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banishment of the vanquished to the north-western countries. The Saga of the Kurus and Pandus, though ostensibly political was in reality, as Pococke41 contends, a struggle between the Brahminical and the Buddhistic parties. Profound night clouds this portion on Indian history. What Pococke regards as clear is that the emigrants coasted along the shores of Mekran, traversed the mouth of Persian Gulf. Adhering to the sea-board of Oman, Hadramant and Yemen (the Eastern Arabia), they sailed up the Red Sea, and ascending the mighty stream - the Nile - that fertilizes a land of wonders, founded the kingdoms of Egypt, Nubia, Abyssinia42 and Ethiopia. Fhilostratus, Julius Africanus, Eusebius and Syncellus, the Greek writers43 assert that the Ethiopians were originally an Indian race, emigrated from the river Indus and settled in the vicinity of Egypt. This assertion cannot be dismissed lightly. We may add to these surmises, some concrete evidence that has come to light since Pococke wrote. These details may be summed up as thus:

"Mohanjodaro sold its seals at Ur and Kish. The humped bull of tile Guts of the Indus valley was developed as winged sentinel of Assyrian palaces at Nineveh. It is represented as human-headed & bearded emblem of bull-god of prosperity on the columns of Apadan. The Indus bull created the Apis bull of the Egyptians. The Indus metric system standardised the weights and measures of Mesopotamia and further west. The cheque and banking system of the Panis (Phoenicians) of the Sapta Sindhu and their coins struck and minted at Carthage, Sodom and Tyre, after migrations there, became models for the currency and banking in the west. All these are the solid proofs, now universally accepted, of the migrations to and occupations of those countries by Indians in the hoary past (B.S.Upadhayaya, 1973: 2).

So great was the influence which the Indo-Aryans exercised on the fortunes of the Egyptian race that passing them over in silence would be an unpardonable lapse. The ancient name of the country, Misra44, (still known as El Misra all over the Near East), owes its derivation to the mixture of the two races (since the word misra means "mixture"). Similarly Egypt, her modern name, first of all used by Panis (Phoenicians) & Greeks, and the Nile, her life-line, ,owe their origins to Sanskrit names Agupta (impure) & Nila (blue) respectively. Some additional and stronger evidence, we are sure, would convince the unbiased. This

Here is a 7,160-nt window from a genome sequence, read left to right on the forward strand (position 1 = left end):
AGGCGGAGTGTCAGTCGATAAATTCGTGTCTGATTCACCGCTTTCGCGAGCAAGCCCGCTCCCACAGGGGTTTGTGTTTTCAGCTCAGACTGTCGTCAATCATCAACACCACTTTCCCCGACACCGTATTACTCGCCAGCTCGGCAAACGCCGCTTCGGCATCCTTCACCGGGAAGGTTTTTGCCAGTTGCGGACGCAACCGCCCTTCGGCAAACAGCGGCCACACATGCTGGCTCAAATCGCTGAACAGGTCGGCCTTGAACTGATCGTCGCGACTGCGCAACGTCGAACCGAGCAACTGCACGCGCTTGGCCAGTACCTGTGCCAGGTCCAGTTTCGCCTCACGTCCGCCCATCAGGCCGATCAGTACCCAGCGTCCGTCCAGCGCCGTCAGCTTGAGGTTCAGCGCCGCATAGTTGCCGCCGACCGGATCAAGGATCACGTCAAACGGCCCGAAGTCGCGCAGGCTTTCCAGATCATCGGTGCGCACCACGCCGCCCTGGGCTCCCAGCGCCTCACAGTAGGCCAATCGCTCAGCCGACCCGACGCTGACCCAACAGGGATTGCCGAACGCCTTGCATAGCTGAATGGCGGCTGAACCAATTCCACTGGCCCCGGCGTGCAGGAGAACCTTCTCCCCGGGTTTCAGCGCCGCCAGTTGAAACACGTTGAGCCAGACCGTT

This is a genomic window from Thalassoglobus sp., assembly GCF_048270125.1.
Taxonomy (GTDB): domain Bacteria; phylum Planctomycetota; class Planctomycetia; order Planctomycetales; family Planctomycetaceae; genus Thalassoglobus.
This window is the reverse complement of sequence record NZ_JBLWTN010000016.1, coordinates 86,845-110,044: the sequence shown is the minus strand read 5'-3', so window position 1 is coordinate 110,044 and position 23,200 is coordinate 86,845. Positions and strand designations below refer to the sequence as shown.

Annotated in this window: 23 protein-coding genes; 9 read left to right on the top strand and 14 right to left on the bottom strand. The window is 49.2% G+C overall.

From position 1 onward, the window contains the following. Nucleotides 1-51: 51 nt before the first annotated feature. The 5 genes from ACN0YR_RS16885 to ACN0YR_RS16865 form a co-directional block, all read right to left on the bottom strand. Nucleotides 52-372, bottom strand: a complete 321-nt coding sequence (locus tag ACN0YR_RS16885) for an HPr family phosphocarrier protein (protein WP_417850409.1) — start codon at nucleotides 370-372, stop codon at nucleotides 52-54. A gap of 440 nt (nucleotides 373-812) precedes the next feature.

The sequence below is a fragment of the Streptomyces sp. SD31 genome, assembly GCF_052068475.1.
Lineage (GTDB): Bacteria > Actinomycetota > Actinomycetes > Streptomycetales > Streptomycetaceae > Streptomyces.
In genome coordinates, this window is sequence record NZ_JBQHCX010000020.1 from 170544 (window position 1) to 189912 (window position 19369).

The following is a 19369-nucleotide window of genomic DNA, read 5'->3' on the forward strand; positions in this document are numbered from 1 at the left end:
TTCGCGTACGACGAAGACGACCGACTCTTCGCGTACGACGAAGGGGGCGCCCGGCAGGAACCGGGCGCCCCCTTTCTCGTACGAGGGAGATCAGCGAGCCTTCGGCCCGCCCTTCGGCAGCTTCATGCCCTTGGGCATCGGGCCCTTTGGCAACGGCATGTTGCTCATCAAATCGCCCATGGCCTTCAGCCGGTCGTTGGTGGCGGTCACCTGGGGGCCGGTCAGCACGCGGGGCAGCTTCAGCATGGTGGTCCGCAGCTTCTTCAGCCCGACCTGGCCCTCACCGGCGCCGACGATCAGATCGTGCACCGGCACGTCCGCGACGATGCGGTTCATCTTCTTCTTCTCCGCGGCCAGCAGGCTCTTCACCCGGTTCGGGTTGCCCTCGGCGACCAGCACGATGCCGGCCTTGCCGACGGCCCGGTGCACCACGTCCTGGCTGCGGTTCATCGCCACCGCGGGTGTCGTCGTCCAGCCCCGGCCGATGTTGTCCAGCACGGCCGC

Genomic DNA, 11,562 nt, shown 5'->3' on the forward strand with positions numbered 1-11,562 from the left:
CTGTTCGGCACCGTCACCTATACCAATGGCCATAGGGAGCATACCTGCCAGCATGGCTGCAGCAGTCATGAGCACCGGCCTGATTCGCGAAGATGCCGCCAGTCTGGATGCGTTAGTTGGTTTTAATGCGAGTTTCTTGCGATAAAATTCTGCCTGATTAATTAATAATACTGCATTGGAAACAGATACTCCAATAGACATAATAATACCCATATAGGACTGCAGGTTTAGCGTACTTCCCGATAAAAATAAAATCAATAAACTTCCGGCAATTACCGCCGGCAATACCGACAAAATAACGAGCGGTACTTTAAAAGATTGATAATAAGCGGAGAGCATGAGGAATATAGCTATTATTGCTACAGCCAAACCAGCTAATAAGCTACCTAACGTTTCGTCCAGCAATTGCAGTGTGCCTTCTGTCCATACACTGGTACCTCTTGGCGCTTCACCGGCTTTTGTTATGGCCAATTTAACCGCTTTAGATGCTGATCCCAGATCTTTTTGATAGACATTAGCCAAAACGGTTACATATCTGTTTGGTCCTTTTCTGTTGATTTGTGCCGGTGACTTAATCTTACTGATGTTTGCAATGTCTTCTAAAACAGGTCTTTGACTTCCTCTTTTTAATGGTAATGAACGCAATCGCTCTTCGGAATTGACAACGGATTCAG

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evidence comes from ancient Egyptian civilization. The Egyptians themselves always believed and looked towards the East, especially the land of Punth or Pankth, (identified with Pakthiya of Rig Vedic period or the modern Pakhtoonistan) as the original homeland of their god as well as their own, where from they came to Egypt via the Red Sea. The Vedic god Surya was known as Horus, Asura Indra as Osiris, Ushas as Isis, Saka (Prajapati or Indra) as RA, Siva as Seb, Uma as Ima, etc. in Egypt.

Interestingly, an ancient Egyptian Town, Saqqara, named after Sakra (Indra), reminds us of Sakkar in Sindh (details infra). Their superstitions, are equally significant in their similarity to Indian beliefs. They believed that the lower world was peopled with demons & torturers, that could be crossed only on a boat in company with a cow; that the earth is borne aloft by a Serpent. All this is supported by the discovery of lingas on the banks of the Nile, indicating phallic worship, by their legendary motifs of falcon (garuda) and Serpent (Naga), by the fact that the lotus was sacred to them. Further, details are: their sacredotal stone-symbols, their etiquette of paying respects to age by bowing and touching the knees, the naming of their first great king of united Egypt as Menes or Manus or Manu, their belief that the king was the surrogate of the deity, and was head of the church and the state; their caste-system, their sacrifice of the bull and veneration for the cow. Their ethnography and anthropometric measurements, too, bear so striking a resemblance to those of Vedic Indians. The correspondence between ancient Egyptians and ancient Indian culture in these respects is so remarkable that Heeren45, an early Egyptologist could not help strongly believing and concluding that the dominant Egyptian strata came from India. According to Kalyanaramana46, the carriers of this one way cultural traffic were the Vedic Panis, whom we identified (infra) with Parnis of the Parthians from the Dahae-Scythians, now found in Puni, Punnu or Punia Jats.

So vast were the Indian settlements in Europe and Asia and so firmly rooted were the very names of their kingdoms, the nomenclatures of Indian tribes, nay, their religious systems of the oldest forms of society, that, in our firm view, the maps of many Asian, European and Latin American countries may be read as the chart of Indian emigrants to those continents. In a sense, the primitive history of Persia, Asia

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Minor Greece, Italy, Egypt, Ethiopia, Mexico, Argentina and Peru is the history of primitive India. India is, virtually, the heart that beats In the breast of all these lands. To vary a metaphor we have already used earlier, that though the stage is provided by North Africa, Europe and America and the curtain by the cultures of these regions, the picture is of ancient India. "Cities and politics may have been swept from the earth, dynasties of unrivaled grandeur and splendour may have passed away leaving scanty memorials, possibly none, to record their renown, but it is not so with history ineffaceably written on the venerable forms of mountains, seas an rivers.47